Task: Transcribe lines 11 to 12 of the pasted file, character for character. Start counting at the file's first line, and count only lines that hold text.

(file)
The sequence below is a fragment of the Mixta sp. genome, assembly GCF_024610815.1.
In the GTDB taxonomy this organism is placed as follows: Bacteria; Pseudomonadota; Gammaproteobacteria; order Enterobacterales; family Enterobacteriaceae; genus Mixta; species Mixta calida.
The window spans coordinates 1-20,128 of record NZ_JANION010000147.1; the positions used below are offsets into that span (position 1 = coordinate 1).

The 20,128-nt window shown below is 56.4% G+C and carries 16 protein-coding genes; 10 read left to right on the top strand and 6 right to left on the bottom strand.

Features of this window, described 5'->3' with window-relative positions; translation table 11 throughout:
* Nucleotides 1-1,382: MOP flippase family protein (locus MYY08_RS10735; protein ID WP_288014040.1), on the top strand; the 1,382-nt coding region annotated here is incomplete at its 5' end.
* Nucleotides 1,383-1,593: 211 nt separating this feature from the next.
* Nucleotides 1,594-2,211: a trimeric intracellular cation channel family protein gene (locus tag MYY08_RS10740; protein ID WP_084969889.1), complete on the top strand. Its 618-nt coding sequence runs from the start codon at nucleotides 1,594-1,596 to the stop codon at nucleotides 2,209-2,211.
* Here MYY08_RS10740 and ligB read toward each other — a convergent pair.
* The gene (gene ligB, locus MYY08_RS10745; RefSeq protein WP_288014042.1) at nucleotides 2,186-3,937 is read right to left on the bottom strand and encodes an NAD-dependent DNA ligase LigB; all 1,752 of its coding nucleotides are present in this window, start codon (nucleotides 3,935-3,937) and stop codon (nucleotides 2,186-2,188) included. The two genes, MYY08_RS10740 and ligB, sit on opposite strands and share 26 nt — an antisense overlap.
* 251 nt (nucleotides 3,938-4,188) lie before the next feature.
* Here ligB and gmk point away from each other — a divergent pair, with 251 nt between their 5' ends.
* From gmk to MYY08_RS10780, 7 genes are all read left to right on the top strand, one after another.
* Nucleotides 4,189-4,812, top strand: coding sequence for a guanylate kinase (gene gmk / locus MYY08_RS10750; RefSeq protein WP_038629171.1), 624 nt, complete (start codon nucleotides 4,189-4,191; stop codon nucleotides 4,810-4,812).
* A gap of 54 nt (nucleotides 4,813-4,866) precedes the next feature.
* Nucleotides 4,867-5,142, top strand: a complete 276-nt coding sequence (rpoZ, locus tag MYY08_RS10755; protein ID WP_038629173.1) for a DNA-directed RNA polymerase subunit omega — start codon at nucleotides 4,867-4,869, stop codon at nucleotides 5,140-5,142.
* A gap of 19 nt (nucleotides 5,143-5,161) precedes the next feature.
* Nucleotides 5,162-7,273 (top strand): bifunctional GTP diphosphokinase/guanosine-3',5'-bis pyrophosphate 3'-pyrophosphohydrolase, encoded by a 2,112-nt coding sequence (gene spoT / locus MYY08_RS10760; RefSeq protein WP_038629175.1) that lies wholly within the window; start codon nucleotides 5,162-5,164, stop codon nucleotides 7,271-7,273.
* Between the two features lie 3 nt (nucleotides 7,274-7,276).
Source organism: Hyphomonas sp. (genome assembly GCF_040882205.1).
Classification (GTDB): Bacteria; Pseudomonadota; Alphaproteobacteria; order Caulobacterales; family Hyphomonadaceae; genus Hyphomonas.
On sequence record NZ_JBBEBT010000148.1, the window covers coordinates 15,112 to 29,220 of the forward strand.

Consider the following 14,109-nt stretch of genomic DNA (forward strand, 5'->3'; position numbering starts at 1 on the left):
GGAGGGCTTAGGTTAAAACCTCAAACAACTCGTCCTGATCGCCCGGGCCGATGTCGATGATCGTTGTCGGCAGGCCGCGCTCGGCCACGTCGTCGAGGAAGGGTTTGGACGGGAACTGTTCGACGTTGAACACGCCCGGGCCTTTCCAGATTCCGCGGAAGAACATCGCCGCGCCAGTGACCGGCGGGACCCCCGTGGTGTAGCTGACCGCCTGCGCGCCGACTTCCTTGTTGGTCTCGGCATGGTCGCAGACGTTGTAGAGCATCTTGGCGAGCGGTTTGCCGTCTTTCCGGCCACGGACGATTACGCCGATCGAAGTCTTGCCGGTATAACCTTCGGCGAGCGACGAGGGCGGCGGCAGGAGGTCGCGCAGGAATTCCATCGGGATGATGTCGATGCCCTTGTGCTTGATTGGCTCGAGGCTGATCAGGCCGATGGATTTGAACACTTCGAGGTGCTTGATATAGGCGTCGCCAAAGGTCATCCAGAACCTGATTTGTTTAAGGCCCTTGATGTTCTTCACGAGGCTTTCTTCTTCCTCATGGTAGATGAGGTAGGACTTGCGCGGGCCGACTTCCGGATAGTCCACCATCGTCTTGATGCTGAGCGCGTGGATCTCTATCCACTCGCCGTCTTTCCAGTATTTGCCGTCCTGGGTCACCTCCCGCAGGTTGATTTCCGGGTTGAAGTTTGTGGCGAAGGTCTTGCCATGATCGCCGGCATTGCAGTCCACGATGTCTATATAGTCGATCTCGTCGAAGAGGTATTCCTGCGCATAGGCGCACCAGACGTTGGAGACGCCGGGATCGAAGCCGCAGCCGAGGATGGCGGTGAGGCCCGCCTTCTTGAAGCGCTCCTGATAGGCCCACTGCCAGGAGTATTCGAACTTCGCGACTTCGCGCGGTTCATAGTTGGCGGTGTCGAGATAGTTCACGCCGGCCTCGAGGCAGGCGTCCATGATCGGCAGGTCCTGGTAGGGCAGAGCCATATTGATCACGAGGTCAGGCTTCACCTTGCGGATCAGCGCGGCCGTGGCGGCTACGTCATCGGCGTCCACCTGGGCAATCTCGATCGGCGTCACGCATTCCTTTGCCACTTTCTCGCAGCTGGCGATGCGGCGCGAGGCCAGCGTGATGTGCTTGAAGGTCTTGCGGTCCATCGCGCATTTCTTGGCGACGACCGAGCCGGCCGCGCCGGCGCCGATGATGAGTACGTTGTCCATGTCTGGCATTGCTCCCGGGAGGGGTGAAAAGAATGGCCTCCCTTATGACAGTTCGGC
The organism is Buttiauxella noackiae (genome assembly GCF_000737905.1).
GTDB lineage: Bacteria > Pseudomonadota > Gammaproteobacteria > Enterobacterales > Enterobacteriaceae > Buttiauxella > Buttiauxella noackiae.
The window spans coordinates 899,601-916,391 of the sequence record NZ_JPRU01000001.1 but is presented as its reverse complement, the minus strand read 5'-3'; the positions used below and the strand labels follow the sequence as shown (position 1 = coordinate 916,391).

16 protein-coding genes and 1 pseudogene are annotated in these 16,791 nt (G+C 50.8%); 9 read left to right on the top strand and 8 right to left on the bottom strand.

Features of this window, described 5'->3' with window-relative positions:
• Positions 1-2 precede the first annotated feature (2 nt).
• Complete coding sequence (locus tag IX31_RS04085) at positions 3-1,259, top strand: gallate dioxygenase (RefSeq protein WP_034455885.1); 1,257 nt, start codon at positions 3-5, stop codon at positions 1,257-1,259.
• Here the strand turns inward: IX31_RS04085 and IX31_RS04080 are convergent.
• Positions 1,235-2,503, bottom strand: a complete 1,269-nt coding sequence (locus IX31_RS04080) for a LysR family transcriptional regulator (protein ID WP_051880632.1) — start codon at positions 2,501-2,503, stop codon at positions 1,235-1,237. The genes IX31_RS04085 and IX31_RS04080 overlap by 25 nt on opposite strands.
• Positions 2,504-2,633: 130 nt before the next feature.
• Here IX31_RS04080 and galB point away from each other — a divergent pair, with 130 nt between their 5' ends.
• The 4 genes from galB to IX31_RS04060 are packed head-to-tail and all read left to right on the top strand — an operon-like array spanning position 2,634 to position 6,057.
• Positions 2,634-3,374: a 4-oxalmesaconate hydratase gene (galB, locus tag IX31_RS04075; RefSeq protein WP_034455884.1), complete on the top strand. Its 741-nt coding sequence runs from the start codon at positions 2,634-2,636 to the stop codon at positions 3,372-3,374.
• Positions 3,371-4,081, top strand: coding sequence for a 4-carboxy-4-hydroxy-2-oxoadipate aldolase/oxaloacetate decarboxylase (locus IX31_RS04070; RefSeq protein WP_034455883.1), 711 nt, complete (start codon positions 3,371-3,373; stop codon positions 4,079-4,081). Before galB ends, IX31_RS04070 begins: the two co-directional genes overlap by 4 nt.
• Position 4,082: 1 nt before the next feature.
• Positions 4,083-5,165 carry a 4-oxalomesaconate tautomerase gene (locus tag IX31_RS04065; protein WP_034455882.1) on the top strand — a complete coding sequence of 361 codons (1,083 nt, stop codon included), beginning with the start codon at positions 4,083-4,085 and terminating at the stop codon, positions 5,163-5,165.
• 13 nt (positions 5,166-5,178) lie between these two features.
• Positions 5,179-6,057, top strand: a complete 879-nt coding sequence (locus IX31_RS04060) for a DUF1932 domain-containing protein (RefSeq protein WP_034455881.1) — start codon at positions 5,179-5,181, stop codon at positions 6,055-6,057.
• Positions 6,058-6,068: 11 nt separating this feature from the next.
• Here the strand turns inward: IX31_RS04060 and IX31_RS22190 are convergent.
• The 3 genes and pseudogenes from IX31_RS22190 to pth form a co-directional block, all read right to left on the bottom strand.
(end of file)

* 251 nt (nucleotides 3,938-4,188) lie before the next feature.
* Here ligB and gmk point away from each other — a divergent pair, with 251 nt between their 5' ends.